Ring out, ring out, my mournful rhymes/And ring the fuller minstrel in.

And on the other side of the wall… Well. There’s the gap, I think. I’d like to feel a little less detached this coming year. That detachment is partly an illusion – I’m sitting on the new sofa that friends have already slept on; looking around the room, I see Christmas cards from plenty of people I’ve seen this year; we’ve had wine with neighbours this very evening – but I think there’s something there that’s worth following. The larger heart, the kindlier hand. And yes:

Ring out false pride in place and blood,
   The civic slander and the spite;
   Ring in the love of truth and right,
Ring in the common love of good.

Ring out old shapes of foul disease;
   Ring out the narrowing lust of gold;
   Ring out the thousand wars of old,
Ring in the thousand years of peace.

In fact, here’s the whole lot – recorded by me and my husband last year. (I’d like to do more singing next year, that’s another thing.) Perhaps they aren’t wild bells, but they’re ringing.

Daily Decoration: deer and cheese

Playmobil crib scene in which Mary, Joseph and the baby Jesus have been joined by a deer and a fawn with a basket of cheese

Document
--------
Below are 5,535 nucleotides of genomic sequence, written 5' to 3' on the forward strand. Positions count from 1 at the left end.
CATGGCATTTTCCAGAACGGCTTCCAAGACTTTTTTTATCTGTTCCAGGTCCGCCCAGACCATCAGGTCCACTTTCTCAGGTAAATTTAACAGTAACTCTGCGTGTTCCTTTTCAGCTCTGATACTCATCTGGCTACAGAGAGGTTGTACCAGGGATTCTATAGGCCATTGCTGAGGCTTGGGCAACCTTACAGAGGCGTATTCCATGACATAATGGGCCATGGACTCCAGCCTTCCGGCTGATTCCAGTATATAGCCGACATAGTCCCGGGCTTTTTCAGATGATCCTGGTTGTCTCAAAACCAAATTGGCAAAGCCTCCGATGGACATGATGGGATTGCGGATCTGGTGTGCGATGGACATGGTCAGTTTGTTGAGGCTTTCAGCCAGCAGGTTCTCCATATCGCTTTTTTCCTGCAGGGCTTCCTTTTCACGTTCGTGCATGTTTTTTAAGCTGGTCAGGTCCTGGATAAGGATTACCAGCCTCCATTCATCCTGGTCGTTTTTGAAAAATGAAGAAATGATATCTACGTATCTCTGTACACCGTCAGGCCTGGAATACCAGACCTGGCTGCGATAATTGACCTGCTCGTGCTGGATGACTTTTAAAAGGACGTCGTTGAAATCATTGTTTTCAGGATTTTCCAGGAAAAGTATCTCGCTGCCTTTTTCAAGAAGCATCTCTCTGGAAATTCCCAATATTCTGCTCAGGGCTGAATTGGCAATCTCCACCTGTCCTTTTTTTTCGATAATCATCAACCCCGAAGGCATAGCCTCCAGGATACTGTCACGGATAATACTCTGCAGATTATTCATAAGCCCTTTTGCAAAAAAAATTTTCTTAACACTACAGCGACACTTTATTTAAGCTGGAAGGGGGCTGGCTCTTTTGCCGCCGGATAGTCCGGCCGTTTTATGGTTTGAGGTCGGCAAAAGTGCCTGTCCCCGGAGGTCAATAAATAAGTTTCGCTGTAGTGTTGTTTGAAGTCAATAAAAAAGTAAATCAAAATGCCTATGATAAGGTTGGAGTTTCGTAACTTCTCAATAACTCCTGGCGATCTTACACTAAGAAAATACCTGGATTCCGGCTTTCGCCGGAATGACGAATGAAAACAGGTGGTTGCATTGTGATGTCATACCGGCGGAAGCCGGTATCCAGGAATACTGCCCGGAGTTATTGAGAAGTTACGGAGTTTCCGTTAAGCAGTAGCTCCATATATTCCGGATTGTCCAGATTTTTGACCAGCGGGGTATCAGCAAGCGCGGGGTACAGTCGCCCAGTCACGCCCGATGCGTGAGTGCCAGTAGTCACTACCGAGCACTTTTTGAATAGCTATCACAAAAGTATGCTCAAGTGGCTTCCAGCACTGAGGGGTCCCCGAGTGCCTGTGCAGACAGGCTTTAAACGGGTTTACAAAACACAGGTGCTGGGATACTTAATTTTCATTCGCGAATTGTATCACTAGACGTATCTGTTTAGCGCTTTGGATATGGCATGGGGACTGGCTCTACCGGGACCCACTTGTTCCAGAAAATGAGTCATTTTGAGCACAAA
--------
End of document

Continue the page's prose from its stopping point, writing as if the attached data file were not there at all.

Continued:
This one is going to take a bit of explaining.

You might or might not be familiar with the Christmas carol Past Three A Clock (and a cold frosty morning…) If you are, apologies for the earworm. If not, here’s a video. The tune and the chorus are traditional. The verses, however, were added on at a later date by G. R. Woodward and, while they’re a lovely bit of poetry, I’m not sure that I’d have put some of them quite in the following order.

Hinds o’er the pearly

dewy lawn early

seek the high stranger

laid in the manger.

(Past three a clock, etc)

Cheese from the dairy

bring they for Mary,

And, not for money,

butter and honey…

I assume that the ‘they’ is meant to refer to the dairy workers, perhaps before they get caught up in the Twelve Days of Christmas, but the way it’s written it does look rather like it’s the hinds.

Which when we copped onto this last year meant two things. Firstly, stealing the deer from the royal ice skating Playmobil scene and ordering some Playmobil cheese for them. And secondly, a bred lik poem: